The past 30 years have seen an ever-increasing rise of cheap manufactured goods imported from China and that has led to a change of attitude in the consumer of the West. The dispensable tool was born along with fast fashion, faux furniture, furnishings and many other products designed to deceive the untrained eye.
Plastics pollute the world and the sight of countless bottles and bags floating in rivers and seas in many third world countries, as a result, should embarrass us all. Out of sight out of mind is a very ignorant attitude and like most western countries that have shipped most of their pollution and manufacturing overseas, it’s a scandal. As we know, large corporations are renowned for evading their responsibility with virtue signalling and ineffective programmes. I’m no swivel-eyed eco-activist but when has enough damage got to be done before something real happens. Money talks as they say and until governments around the world can recognise consumer behaviour is partly to blame and tax the existence out of short life goods, nothing will change. Personally, I’d like to see single-use plastic given a disposable charge recognising the future costs that these products create.
Regarding tools, I see the short life hard point saws and other tools have been designed for limited use given the same punitive import charges. There needs to be that incentive to buy quality and re-sharpen by hand that worked so well for so many years. Compare Diamond plates to oil stones, the latter could last a lifetime with the correct maintenance of keeping them flat.
My son, now a fully qualified electrician went through his training with absolutely no tool sharpening skill training! It’s a joke really and I’m sure having worked with so many tradesmen in my life there are a high percentage out there who can’t sharpen anything more than a pencil. That’s purely down to the disposable tool industry!
It’s a fact that natural resources are depleting and with the insatiable demand from other countries with a new consumer base that the demand for these resources will continue to grow. Prices for commodities are rising naturally but how long will it be before things really change? When those disposable tool prices significantly rise, not through labour costs but due to costs involving power, transport etc.
Skills such as saw sharpening properly aren’t something you get good at through watching a few YouTube tutorials that’s for sure, yes it gives the basics but it’s not at a professional level. Poor sharpening as we all know makes a tool cut less effectively than it could, which results in more effort and less control.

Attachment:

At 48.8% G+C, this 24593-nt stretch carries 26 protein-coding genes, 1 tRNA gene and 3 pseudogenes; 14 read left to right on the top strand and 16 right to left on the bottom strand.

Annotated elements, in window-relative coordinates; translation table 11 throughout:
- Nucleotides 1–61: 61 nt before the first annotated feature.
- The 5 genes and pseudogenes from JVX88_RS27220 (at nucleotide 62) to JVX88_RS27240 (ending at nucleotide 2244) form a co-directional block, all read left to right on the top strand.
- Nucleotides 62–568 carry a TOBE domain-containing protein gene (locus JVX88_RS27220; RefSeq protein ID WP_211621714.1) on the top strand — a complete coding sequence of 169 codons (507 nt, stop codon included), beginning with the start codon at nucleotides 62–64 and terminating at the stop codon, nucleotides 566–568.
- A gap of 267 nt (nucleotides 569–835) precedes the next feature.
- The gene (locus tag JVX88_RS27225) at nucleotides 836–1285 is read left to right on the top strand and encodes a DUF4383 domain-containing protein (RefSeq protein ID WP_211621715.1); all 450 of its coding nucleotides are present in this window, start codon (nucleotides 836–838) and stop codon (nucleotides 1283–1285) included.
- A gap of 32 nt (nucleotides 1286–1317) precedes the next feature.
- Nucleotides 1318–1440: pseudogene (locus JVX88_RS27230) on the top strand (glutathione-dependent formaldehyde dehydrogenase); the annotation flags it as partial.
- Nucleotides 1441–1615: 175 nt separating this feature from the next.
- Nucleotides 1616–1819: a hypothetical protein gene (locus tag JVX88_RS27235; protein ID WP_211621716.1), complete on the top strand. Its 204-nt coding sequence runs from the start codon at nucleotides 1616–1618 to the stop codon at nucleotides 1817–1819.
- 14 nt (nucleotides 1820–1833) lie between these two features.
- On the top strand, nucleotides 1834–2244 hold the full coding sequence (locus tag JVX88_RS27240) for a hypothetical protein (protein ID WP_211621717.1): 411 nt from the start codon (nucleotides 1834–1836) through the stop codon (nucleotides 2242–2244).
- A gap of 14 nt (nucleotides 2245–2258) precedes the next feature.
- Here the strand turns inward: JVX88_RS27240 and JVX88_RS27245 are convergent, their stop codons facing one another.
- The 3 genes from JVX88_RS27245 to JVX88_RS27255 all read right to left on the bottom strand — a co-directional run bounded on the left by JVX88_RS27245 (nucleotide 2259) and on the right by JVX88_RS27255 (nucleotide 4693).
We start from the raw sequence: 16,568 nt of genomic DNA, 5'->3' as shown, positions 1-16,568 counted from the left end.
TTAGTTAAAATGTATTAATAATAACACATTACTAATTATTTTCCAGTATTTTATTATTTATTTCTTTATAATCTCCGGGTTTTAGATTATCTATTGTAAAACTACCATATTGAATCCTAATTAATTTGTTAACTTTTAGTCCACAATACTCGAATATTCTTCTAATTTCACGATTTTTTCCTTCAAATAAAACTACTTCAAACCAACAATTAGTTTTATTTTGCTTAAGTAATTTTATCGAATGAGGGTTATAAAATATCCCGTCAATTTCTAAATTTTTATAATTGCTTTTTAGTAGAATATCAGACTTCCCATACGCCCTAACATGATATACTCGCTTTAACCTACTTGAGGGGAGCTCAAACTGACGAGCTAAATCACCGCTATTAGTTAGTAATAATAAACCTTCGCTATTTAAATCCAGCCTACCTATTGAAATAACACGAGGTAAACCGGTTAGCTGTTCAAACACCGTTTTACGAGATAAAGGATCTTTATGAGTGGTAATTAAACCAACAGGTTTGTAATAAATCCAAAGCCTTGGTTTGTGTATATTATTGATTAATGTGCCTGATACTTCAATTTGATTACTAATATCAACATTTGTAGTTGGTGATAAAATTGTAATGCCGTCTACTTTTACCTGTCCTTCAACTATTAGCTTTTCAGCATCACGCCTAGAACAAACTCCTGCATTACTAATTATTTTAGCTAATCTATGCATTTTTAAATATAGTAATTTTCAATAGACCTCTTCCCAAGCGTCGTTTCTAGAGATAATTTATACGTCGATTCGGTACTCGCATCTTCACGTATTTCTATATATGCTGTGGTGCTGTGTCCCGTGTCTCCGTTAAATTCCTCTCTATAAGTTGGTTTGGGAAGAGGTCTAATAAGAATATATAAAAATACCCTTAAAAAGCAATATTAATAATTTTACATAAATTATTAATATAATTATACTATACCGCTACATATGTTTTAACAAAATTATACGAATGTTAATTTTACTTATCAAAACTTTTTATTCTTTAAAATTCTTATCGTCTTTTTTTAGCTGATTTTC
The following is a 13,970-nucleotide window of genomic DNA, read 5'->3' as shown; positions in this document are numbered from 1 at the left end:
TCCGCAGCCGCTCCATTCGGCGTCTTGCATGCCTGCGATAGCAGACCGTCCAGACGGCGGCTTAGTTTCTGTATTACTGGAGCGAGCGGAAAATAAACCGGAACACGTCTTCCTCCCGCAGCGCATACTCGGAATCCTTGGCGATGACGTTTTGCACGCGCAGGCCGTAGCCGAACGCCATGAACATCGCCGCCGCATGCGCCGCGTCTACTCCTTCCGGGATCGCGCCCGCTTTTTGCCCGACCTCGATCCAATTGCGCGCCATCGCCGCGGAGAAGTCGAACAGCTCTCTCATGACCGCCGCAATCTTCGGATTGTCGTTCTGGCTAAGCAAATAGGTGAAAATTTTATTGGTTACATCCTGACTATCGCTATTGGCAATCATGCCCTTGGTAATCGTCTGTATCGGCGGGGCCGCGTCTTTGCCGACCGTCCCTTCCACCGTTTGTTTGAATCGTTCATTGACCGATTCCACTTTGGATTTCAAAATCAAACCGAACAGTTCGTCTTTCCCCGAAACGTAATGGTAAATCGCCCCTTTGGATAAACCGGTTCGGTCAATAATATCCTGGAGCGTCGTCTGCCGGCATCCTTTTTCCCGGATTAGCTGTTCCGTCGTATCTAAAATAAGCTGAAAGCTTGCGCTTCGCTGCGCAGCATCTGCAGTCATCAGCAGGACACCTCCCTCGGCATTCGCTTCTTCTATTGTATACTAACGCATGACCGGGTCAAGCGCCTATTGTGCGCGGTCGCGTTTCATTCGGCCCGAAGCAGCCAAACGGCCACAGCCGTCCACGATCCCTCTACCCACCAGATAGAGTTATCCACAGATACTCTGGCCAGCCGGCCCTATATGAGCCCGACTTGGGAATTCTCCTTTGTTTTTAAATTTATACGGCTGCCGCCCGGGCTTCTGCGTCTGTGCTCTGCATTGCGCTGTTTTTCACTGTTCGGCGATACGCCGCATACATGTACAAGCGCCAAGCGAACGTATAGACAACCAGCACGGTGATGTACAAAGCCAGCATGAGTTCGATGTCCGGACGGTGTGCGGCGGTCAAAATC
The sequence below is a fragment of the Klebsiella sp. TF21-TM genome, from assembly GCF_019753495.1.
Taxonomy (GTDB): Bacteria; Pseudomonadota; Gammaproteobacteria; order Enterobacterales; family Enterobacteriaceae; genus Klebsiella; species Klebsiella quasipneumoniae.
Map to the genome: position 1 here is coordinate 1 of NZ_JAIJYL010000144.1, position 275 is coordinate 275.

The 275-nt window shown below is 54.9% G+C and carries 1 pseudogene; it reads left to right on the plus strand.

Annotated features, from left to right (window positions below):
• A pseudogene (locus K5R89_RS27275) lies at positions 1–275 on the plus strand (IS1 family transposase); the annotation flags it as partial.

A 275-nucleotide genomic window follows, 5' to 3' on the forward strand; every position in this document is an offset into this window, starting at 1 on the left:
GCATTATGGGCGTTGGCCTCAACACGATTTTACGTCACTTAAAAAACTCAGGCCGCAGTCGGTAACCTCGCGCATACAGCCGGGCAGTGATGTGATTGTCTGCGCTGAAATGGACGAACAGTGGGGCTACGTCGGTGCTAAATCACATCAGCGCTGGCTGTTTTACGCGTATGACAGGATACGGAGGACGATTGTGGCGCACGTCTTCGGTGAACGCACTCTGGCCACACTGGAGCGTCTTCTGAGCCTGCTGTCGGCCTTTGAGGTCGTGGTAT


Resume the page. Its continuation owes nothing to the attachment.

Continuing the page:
How long would it take to become a master saw sharpener? The 10,000-hr rule applies to becoming an expert! There is far more to it than someone suffering from the Dunning Kruger effect knows.
So there will be those with proactive tendencies, who will learn in advance and hone their skills and those who will become dependent on others! But unlike in the past those blagging it will be called out and easily spotted not by the general public but by the craftspeople who notice the difference when using them.
A standard in this field has to be set so that those who own high-quality saws can rely on the craftsmanship of saw sharpening. This can only come from an approved source recognised for quality and service who are happy to recommend & promote said professionals.
I guess that’s what Tooltique has always been about really, I’ve personally had to clear up many times after incompetent work standards. I do it every day when we refurbish old tools and these show time and again the previous users didn’t understand how to maintain them or simply didn’t bother. Quite how they were used is anyone’s guess but there is a significant difference between those tools that my father bought back in the 1980s and those that come in today.
I appreciate those who work to high standards and would always be true to my beliefs of not producing anything I wouldn’t myself pay for. Self-reliance is a great tool to have and learning to maintain your tools to a professional standard is paramount to the craftsperson’s work quality & productivity.
I often wonder what should come first, understanding and caring for the tools or the craft itself?
What could the modern carpenter do in a power cut?
Cheap disposable tools have a lot to answer for real, especially with the decline in tool maintenance skills and those reliant on these tools are building careers built on what will become unreliable foundations.
Things are also different from how they were in the past, the older woodworkers helped those younger with things like saw sharpening as they generally worked together. Today people are more isolated and dependent on very few resources of this type to rely upon.
Do you need to be a woodworker to learn this aspect of the trade? We will be starting our saw sharpening courses in the summer, contact us for details.